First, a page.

"Quick question," I asked the newly-minted University of Iowa President Bruce Harreld during his job talk. "Are you a performance artist?" As I watched Harreld's lackluster presentation -- filled with the kind of empty business jargon often used by prankster-activists The Yes Men, who had just visited campus -- I wondered if it could possibly be real, if it was a put-on.

Things got more surreal two days later when the Iowa Board of Regents unanimously appointed the former IBM and Boston Market executive to run UI, despite having no university administrative experience. This provoked a firestorm of criticism; since then, hundreds have gathered in protest of what appears to be a tainted search process.

According to Freedom of Information Act inquiries, Harreld was the only finalist to privately meet with five Regents and several other search committee members before the job application deadline, and he was also the only one to receive a phone call from Iowa Governor Terry Branstad.

These private meetings came as news to some members of the campus-based presidential search committee and even one Regent, Subhash Sahai, who said, "I think my words at the time … were 'I am pissed,' and that's not the language I usually use." He added, "To the people of the university, state, alumi, I can only say that we dropped the ball."

Many believe that Harreld's appointment is nothing more than corporate cronyism. However, I maintain that the recent actions of the Iowa Board of Regents and President Bruce Harreld are more like performance art (whether they know it or not). Like all great performance artists, they have stirred up controversy, provoked passionate debates, and sowed confusion and absurdity.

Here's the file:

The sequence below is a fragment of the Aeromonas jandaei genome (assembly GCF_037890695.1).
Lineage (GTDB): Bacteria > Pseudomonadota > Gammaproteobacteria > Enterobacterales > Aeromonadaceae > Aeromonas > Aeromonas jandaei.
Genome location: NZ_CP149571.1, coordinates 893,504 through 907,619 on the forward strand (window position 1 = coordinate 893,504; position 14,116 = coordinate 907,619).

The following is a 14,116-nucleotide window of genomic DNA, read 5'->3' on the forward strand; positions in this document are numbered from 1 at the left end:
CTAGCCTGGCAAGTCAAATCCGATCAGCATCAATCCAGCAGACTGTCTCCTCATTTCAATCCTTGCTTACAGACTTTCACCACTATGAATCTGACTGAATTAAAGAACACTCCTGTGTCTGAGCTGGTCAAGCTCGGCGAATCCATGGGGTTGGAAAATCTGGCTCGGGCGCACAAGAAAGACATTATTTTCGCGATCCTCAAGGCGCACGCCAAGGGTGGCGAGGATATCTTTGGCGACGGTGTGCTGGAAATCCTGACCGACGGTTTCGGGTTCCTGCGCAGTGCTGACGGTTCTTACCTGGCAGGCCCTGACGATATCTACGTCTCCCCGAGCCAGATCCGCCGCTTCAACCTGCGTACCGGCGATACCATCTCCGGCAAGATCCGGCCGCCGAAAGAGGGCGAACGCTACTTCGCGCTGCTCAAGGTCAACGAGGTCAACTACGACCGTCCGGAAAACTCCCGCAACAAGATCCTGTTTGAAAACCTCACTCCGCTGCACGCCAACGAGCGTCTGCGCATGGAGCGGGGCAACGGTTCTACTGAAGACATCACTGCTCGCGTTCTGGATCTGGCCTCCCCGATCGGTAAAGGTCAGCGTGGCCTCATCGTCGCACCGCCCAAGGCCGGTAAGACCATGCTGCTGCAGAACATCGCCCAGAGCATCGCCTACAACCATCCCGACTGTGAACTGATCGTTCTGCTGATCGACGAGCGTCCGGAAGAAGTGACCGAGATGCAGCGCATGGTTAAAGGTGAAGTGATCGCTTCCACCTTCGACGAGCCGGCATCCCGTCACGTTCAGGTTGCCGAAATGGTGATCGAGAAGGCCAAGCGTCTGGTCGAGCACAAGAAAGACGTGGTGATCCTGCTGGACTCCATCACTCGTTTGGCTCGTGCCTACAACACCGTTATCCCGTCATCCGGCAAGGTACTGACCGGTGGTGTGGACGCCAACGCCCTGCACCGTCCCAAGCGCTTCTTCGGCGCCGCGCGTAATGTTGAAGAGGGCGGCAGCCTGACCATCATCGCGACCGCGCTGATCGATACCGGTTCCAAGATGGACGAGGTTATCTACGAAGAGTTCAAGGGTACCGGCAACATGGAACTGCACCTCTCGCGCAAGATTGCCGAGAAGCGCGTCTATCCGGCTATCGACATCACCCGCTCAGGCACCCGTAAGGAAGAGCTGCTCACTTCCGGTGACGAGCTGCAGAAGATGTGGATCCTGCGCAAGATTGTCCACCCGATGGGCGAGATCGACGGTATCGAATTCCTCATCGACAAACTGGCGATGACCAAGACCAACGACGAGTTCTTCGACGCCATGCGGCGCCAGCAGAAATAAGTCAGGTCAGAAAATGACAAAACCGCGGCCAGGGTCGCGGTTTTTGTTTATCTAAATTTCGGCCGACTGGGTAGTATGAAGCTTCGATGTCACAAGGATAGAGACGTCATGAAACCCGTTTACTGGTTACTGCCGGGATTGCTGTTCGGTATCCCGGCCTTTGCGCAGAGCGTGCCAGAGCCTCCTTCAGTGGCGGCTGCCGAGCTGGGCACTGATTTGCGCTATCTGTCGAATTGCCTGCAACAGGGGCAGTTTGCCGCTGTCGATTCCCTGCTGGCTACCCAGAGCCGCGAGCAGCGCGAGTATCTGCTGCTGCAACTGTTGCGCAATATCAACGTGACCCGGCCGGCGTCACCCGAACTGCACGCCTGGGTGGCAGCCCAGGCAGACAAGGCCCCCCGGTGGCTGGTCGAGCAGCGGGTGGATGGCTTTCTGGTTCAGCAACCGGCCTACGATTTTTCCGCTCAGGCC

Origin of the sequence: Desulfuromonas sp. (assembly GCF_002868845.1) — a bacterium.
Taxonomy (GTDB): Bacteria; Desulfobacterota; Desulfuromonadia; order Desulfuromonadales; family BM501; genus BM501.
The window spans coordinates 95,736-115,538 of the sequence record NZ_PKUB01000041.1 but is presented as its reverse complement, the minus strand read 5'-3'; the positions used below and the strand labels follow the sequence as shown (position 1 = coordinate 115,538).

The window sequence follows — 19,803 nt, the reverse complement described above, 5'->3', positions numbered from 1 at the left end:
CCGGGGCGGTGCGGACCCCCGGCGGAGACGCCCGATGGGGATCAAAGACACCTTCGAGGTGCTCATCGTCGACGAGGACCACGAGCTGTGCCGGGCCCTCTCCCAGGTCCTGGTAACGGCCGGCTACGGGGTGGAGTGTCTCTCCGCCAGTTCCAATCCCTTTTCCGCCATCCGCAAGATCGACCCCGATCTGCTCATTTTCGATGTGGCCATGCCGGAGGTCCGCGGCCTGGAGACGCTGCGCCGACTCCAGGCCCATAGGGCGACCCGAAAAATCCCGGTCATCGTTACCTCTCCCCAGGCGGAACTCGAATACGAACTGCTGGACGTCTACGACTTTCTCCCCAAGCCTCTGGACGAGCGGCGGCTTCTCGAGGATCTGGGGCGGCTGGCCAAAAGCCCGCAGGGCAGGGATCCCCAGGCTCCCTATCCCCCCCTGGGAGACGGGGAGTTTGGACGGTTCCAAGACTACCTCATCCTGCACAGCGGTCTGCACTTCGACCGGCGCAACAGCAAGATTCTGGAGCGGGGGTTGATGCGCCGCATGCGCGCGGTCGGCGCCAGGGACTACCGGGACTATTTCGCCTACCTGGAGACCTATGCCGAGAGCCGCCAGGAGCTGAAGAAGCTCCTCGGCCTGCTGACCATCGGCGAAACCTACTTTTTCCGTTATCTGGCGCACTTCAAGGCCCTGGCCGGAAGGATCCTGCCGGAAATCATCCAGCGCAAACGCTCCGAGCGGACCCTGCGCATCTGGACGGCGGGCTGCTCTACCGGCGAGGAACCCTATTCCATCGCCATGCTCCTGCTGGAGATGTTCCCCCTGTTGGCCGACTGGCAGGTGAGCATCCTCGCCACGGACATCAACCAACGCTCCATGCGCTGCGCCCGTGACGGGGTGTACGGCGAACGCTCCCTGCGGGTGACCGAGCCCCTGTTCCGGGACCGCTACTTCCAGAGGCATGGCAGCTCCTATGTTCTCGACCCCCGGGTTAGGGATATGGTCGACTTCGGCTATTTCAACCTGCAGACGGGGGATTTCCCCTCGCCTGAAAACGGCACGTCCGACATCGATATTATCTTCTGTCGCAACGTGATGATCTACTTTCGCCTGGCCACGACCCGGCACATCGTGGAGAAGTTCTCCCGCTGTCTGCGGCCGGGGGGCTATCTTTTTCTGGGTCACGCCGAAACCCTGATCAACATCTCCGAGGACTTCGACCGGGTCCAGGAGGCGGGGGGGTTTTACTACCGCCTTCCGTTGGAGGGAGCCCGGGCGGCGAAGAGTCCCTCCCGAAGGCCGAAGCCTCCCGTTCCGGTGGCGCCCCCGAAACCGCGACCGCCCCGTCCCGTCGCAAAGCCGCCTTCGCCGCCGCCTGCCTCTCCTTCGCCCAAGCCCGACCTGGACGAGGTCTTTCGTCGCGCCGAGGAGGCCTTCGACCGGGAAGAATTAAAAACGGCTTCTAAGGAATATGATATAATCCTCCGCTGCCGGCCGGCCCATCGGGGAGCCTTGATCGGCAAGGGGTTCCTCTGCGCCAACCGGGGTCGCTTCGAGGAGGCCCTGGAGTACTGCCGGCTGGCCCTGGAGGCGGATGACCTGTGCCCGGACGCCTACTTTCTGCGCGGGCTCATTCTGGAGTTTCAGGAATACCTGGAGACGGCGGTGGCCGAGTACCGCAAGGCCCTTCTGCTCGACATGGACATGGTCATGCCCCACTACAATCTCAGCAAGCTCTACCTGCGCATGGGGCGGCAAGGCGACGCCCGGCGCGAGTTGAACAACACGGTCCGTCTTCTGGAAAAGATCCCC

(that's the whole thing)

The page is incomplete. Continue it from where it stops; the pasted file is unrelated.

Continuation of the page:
I know a thing or two about pranks and performance art — and, in my expert opinion, the Regent's presidential search process/art project cleverly dramatizes three important critiques of (1) privileged entitlement, (2) the privatization of public education, and (3) the increasing economic inequality that plagues American universities.

First, let's start with the résumé that Bruce Harreld submitted to the search committee, which I interpret as a scathing satire of white upper class privilege. Just barely over two pages, it is riddled with typos and misleading (or outright fraudulent) information — which didn't stop Harreld from becoming the president of a major American university. Clearly, this is someone who was coasting on the connections afforded by the old boy network.

Where to begin? In summarizing his role as a VP at IBM, Harreld somehow managed to turn the technology company's name into a scatological joke: "Led BM's strategy unit." Harreld also failed to acknowledge that most of the articles included in his résumé were actually coauthored — a big deal at an institution that values attribution and academic honesty.

Even worse, he listed himself as the managing principal of a Colorado-based company, Executing Strategies, that does not exist. When I asked Harreld about this during the Q&A that followed his job talk, he stumbled through an explanation that amounted to: Sorry! I was careless.